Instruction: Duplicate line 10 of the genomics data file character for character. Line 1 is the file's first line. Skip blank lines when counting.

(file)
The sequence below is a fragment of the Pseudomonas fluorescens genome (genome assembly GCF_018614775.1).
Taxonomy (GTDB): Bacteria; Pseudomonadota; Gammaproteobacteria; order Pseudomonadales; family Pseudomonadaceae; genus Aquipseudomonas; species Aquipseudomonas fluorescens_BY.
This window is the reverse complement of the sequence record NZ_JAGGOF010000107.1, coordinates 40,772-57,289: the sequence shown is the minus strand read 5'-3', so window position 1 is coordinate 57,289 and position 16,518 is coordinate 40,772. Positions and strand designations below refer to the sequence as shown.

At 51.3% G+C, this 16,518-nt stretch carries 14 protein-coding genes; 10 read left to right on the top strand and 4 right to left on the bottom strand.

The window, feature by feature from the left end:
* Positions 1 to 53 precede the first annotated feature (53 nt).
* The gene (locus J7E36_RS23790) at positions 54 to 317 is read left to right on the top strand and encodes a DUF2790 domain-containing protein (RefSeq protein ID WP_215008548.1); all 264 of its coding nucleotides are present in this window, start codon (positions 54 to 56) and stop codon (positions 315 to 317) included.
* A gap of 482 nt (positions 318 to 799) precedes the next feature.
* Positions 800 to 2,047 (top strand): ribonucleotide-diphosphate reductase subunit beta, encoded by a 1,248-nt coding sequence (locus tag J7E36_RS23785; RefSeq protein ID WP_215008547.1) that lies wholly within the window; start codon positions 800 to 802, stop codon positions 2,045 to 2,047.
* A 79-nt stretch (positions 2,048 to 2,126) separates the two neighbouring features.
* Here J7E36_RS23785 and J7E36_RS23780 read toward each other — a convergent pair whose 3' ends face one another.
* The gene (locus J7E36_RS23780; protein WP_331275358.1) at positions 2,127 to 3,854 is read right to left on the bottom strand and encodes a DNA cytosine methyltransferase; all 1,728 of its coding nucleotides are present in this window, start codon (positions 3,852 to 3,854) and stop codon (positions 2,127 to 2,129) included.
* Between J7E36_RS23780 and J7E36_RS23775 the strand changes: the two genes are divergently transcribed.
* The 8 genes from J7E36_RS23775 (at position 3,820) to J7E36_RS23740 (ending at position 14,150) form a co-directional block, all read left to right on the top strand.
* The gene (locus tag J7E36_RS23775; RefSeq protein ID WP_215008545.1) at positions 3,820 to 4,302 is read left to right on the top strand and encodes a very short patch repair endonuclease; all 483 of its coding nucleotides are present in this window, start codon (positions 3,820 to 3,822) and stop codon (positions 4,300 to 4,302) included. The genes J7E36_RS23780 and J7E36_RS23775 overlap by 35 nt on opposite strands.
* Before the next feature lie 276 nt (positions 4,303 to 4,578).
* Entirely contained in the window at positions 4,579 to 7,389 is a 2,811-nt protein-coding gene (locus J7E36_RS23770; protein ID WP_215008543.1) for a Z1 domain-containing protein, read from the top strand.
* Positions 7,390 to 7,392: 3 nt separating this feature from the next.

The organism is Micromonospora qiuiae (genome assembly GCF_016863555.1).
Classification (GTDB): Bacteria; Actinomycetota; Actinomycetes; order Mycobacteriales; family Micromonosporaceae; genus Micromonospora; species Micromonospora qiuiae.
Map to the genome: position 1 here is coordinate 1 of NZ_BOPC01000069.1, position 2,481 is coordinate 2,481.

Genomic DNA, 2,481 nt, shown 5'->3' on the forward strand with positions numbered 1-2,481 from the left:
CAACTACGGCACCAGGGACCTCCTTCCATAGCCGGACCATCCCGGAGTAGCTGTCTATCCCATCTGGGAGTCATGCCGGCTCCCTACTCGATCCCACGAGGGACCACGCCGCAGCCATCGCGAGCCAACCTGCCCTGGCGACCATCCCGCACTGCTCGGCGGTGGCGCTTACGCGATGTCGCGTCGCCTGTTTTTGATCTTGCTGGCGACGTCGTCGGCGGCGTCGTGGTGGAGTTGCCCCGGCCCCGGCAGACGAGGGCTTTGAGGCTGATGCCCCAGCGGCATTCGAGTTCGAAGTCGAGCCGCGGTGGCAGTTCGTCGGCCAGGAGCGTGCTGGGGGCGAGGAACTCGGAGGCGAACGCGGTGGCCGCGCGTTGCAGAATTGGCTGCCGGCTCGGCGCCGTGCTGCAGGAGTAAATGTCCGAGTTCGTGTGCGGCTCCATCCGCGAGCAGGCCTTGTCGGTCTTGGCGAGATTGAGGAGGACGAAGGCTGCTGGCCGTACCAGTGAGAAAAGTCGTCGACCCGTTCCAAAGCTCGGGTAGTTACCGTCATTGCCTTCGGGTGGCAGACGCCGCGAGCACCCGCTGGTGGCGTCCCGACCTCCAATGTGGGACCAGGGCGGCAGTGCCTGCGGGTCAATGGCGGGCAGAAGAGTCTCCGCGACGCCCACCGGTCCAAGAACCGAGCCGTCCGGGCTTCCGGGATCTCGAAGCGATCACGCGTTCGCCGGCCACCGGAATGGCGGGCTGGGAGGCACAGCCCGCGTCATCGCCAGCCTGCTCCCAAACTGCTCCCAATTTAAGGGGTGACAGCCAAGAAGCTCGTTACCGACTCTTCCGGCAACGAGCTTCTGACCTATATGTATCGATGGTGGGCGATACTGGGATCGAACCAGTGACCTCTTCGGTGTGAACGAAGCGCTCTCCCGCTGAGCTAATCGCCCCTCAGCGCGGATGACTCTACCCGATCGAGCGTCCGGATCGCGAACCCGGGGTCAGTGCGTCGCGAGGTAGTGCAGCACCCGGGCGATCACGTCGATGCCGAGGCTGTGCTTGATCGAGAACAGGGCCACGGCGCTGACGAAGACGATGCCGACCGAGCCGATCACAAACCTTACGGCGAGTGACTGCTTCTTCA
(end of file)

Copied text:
* A 79-nt stretch (positions 2,048 to 2,126) separates the two neighbouring features.